What about the scandal at Alder Hey in 1999, when organs were removed from babies who died at the hospital. Hospital staff also kept and stored 400 foetuses collected from hospitals around the north west of England. Did you not know about this?

And then there was the scandal of 2003 when Alder hey removed 5 year old Amy Enright’s thymus gland during an operation when they treated her for a defective heart. Her parents found out that her thymus gland had been “commercially bartered or sold” by the hospital in exchange for hospital equipment with a pharmaceutical company. Alder Hey removed and sold a body part from a living patient. Did you not know about this either?

This was all headline news over several decades, which leads me to believe that you must have been aware of Alder Hey’s reputation.

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Were you aware of how badly the family were being treated by the hospital? They would not even give Alfie’s mum a couch to sleep on during the last few days of Alfie’s life. His parents had to sleep on the hospital floor next to their dying child.

Did the hospital chaplain not report this information back to you or to Archbishop McMahon? Archbishop McMahon said “I am grateful for the medical and chaplaincy care which Alfie is receiving… I know that they are doing everything that his humanly possible.” He then stressed that the hospital’s chaplaincy team have offered pastoral support to Alfie’s family and staff at the hospital since the child was admitted in December 2016, so I would have imagined they would have got to know the family very well indeed, right? Yet the diocese did not even realise Tom and Alfie Evans were both Catholic – a fact which was emphasised in the February judgment and had therefore been well known for two months. How did the hospital chaplain manage to miss this basic fact if the family had been there since December 2016?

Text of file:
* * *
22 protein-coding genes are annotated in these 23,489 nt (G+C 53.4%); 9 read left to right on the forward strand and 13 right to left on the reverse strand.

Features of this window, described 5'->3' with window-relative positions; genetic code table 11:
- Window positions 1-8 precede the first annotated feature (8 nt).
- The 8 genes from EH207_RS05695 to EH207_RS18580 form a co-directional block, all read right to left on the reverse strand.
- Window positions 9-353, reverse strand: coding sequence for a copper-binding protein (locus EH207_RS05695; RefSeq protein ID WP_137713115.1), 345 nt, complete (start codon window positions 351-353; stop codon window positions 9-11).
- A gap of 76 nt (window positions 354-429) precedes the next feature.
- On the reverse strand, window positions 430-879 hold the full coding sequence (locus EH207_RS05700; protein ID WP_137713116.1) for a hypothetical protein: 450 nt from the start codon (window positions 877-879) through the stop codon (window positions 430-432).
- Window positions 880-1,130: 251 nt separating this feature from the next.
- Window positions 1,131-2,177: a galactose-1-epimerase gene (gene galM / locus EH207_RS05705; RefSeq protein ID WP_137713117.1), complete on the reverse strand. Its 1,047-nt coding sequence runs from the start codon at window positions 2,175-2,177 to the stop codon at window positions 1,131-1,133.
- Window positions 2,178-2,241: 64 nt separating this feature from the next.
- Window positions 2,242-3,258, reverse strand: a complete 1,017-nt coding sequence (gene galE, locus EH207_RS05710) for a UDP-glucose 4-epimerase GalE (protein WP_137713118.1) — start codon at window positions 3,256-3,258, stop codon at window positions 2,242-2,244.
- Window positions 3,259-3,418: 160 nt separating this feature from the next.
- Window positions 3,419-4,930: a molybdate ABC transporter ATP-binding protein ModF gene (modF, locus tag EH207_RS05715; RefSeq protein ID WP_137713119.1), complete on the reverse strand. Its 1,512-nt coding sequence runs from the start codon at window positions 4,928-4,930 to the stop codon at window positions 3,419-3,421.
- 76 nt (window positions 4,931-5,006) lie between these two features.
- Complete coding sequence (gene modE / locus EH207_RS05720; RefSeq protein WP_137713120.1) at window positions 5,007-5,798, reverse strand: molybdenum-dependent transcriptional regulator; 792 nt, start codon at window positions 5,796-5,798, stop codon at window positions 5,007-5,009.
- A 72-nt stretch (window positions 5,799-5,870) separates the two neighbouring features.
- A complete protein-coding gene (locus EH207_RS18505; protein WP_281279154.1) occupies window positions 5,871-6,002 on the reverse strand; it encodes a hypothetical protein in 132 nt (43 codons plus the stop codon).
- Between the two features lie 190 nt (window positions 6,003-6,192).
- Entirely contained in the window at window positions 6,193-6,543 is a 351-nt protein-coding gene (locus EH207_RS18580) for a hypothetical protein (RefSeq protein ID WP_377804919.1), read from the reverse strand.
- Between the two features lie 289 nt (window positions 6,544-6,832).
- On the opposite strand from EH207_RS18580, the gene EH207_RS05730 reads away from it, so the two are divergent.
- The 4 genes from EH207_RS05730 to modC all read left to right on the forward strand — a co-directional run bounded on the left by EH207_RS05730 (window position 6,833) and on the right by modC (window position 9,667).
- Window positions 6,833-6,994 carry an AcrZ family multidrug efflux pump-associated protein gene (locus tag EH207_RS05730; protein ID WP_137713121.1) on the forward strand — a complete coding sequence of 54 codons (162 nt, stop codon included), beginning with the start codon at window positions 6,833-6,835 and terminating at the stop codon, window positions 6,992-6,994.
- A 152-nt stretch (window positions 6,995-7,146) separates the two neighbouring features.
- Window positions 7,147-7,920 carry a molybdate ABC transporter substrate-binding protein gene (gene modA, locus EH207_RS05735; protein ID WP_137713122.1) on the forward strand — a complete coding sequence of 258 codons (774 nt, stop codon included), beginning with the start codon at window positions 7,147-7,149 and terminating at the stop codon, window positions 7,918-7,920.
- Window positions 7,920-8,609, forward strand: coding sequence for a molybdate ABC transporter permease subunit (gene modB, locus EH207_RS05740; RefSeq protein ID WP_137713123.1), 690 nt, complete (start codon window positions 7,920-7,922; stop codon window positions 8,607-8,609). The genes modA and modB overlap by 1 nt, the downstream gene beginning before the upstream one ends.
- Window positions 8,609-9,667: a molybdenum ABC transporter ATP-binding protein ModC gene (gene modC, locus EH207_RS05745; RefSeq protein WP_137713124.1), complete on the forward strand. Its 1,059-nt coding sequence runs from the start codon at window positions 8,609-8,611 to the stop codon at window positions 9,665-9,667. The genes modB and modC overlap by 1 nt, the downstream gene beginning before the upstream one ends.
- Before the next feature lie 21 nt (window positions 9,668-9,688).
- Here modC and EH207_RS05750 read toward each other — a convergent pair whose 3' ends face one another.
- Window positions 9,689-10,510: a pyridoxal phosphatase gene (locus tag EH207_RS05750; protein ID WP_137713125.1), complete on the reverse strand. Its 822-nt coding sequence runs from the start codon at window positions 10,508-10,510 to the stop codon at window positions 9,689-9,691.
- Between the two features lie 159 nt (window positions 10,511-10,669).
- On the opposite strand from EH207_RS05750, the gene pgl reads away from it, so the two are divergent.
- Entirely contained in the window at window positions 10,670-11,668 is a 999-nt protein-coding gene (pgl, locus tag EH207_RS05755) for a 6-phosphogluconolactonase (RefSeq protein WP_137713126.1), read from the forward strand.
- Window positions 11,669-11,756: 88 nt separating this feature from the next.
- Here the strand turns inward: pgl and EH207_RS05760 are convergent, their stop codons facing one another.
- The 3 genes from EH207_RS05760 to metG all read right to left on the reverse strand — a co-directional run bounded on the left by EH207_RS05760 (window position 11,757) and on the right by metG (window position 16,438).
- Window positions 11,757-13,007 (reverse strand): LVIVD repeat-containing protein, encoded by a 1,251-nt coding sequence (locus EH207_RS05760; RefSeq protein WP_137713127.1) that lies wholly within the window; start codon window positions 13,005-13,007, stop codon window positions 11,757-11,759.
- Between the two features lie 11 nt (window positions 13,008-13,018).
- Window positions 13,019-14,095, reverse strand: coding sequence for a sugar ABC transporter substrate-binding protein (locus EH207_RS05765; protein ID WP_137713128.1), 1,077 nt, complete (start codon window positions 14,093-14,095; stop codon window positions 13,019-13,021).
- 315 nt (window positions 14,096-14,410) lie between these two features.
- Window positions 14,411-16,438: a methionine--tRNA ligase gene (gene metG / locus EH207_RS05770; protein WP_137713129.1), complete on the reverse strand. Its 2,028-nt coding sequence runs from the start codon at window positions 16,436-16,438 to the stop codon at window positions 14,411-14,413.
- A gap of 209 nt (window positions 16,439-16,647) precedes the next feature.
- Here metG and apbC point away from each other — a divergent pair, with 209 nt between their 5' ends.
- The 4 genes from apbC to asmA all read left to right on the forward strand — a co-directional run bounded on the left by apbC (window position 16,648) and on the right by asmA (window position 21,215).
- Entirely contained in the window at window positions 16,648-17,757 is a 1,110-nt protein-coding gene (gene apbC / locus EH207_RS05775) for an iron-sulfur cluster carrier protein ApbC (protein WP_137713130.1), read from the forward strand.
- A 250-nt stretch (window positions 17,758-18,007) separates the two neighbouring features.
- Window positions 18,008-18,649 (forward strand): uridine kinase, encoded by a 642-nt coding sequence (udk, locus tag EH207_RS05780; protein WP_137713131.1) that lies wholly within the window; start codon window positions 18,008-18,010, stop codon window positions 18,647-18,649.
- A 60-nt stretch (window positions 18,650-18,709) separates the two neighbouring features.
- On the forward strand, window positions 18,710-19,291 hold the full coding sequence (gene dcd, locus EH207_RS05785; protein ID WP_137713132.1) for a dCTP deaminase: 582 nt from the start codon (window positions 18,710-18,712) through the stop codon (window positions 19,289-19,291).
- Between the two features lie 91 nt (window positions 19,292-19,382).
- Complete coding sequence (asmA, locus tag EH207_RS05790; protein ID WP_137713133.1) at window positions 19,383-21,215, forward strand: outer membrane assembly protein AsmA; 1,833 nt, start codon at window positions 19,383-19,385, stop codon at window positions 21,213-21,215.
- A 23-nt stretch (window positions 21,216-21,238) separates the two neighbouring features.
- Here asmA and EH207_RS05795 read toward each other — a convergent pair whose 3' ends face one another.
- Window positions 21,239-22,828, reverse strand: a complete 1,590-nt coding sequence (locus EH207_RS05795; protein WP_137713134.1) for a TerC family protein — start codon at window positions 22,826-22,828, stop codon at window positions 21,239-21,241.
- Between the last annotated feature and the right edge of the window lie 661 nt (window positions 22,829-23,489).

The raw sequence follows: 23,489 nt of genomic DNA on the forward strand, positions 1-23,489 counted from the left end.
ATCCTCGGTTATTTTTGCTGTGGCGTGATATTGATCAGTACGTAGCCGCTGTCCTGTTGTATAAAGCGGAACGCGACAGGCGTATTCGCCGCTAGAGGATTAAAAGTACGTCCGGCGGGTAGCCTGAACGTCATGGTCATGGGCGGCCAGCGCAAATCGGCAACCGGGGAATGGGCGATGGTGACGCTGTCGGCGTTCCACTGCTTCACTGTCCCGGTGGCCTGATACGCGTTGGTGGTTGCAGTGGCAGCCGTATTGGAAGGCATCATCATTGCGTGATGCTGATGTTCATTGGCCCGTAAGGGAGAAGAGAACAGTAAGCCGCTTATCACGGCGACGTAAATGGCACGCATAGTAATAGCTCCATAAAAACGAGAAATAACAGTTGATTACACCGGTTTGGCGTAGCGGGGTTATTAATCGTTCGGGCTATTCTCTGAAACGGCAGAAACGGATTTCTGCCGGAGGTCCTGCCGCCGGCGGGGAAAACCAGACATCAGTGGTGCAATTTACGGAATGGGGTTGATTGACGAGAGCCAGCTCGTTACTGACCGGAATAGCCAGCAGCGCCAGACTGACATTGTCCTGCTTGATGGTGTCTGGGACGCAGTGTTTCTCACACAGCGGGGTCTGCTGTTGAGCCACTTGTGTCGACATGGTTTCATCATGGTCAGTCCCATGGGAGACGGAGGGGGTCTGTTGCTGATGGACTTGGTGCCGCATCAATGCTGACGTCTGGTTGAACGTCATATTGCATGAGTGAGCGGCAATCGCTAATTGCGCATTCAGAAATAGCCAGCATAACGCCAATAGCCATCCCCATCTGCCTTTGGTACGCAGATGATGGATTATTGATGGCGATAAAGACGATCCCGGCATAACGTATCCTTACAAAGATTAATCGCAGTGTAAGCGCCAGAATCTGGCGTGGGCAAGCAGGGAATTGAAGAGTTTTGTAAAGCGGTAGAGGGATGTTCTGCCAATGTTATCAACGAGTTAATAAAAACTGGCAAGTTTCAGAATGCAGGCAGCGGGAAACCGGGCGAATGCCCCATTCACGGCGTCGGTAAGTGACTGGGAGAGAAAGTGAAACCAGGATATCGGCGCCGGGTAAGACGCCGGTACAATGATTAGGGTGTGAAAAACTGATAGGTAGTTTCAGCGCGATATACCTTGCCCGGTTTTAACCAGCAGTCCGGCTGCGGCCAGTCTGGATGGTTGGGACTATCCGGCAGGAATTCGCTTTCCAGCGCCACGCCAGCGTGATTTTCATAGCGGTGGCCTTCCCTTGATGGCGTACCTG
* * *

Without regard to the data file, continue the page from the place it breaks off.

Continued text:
It seems to me that that family were not being supported by the chaplain or by the diocese. That is why the Italian priest came to minister to them and to Alfie in their time of great need. And why was this priest then suddenly called back to his parish after a firm phone call to those in charge of him? I guess once he was out of the way, the Liverpool chaplain could then offer the family much more politically correct diocesan approved support and finally be seen to be doing their job.

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Auxiliary Bishop of Liverpool Diocese Thomas Williams.  Chairman of the Healthcare Reference Group of the Bishops’ Conference of England and Wales.